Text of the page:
However as soon as Chandrasekaran was appointed CEO of TCS in 2009, he terminated the TCS-EW contract — which cost the company a modest Rs.6-8 lakh per year — pleading corporate poverty. But despite TCS’ poverty, Chandrasekaran’s annual remuneration has risen from Rs.8 crore in 2009 when he was appointed CEO of TCS — where he has admittedly done a good job — to Rs.21 crore, while the modest cheques awarded to meritorious school teachers have become history.

Given that TCS employs an estimated 350,000 qualified professionals shaped by the country’s floundering school and collegiate systems, and earned a net profit of Rs.24,215 crore in 2015-16, one would have expected a modicum of appreciation of the teachers community from this celebrated me-first CEO. And greater respect for Kohli, the founder-CEO of TCS who built the foundations of the company from which Chandrasekaran derives huge personal profit.

Supplicant nation

The next time you see a newspaper or magazine photograph of a national or state politician visiting disaster-hit or drought-prone zones, take a closer look. It invariably depicts wizened, grief-stricken, citizens in pathetic supplicant postures pleading for help and assistance. On the other hand, the demeanour of the nation’s great leaders is usually of indulgent amusement, if not outright hauteur. 

This is true not only of the abjectly poor who bear the brunt of every disaster or drought, but also of the country’s educated business and professional middle class. Visit any government office and you’ll see citizens of sum and substance reduced to humble petitioners by lower division clerks invested with substantial powers to accept and reject — or at least delay — licences, permits and papers.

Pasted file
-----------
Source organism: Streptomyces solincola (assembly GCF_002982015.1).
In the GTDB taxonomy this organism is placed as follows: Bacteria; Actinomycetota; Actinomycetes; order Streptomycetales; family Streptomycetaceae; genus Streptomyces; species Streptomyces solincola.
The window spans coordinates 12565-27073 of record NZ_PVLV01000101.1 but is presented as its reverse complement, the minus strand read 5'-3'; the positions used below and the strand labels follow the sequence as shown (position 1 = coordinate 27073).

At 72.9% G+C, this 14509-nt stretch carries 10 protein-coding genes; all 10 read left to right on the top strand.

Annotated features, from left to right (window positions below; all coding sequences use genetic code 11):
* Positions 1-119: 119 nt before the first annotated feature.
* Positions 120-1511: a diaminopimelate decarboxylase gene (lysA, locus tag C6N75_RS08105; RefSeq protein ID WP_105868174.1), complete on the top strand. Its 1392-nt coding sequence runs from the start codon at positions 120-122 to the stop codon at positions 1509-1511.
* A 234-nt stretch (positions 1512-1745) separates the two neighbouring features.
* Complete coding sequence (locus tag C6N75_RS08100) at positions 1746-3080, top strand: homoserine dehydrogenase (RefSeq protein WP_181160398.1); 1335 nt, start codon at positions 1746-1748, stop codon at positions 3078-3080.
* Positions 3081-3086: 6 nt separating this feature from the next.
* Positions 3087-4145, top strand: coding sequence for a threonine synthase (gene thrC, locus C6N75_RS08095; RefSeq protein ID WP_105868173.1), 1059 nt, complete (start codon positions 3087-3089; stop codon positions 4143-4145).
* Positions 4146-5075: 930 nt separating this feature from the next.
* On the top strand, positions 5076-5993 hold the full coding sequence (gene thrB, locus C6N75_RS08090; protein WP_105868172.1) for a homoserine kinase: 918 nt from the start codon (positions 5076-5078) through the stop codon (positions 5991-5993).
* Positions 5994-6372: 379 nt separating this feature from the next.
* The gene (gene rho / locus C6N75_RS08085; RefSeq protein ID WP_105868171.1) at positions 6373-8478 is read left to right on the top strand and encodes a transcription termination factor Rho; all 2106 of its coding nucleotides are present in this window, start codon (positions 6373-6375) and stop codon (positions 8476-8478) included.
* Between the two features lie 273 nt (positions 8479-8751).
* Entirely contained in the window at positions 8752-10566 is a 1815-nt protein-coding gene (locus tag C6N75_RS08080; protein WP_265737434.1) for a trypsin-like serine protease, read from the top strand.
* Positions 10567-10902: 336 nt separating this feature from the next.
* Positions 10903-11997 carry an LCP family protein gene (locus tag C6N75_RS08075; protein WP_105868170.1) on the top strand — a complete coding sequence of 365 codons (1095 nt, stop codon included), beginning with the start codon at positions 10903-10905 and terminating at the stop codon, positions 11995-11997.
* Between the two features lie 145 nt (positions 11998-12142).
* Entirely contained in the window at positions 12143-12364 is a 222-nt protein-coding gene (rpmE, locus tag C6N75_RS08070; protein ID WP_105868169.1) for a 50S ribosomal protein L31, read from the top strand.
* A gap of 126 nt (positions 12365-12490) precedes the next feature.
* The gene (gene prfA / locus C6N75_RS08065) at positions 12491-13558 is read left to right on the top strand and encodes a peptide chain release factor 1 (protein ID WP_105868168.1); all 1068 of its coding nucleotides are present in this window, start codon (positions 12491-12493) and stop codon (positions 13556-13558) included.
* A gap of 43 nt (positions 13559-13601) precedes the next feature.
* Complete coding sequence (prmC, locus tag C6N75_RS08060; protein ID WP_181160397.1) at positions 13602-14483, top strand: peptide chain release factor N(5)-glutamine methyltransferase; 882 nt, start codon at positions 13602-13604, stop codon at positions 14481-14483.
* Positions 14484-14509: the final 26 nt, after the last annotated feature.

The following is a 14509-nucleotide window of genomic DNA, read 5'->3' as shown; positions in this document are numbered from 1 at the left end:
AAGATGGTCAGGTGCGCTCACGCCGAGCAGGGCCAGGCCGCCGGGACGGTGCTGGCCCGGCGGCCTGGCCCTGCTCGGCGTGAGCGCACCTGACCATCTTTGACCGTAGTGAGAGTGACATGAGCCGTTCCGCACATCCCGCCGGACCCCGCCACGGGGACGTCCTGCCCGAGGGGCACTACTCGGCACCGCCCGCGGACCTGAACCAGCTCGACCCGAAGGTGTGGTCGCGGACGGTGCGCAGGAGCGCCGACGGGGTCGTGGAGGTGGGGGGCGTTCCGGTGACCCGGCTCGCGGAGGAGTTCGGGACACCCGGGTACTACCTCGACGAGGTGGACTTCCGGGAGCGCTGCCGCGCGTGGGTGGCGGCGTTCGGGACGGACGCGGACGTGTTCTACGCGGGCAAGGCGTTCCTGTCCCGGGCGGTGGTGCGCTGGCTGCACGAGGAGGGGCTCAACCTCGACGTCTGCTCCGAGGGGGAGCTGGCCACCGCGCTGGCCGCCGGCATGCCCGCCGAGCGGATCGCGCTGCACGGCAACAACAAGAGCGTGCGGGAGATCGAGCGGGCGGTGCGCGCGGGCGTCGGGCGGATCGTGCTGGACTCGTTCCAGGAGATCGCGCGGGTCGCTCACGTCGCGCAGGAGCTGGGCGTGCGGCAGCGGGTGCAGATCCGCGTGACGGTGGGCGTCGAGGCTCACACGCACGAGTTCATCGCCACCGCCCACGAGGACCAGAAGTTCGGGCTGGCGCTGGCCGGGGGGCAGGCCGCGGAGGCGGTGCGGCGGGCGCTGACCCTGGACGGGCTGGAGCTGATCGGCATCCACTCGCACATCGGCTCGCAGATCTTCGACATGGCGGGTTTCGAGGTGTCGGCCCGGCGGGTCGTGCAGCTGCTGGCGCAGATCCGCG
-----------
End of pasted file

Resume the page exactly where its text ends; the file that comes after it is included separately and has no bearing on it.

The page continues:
But why single out the poor and middle class for servility before authority? Even the mightiest in the land are reduced to tears by the acts of commission and omission of overweening netas and babus. Addressing an august assembly comprising the prime minister, chief ministers and chief justices of the states on April 24, T.S. Thakur, chief justice of the Supreme Court, shed tears while imploring prime minister Narendra Modi and Union law minister Sadananda Gowda to raise the country’s abysmal judges-population ratio from the current 15 per million to 50, as recommended by the Law Commission in 1987.

In your editor’s not-so-humble opinion, instead of “beseeching” arrogant politicians to discharge their duty, a Supreme Court bench should issue a writ to the Union government to raise the strength of the judiciary to specified levels pronto, on pain of being hauled up for contempt of court. Alternatively, the apex court should suspend work until its orders are followed. But in a nation beggared by neta-babu socialism, even the mightiest are reduced to the ranks of humble petitioners.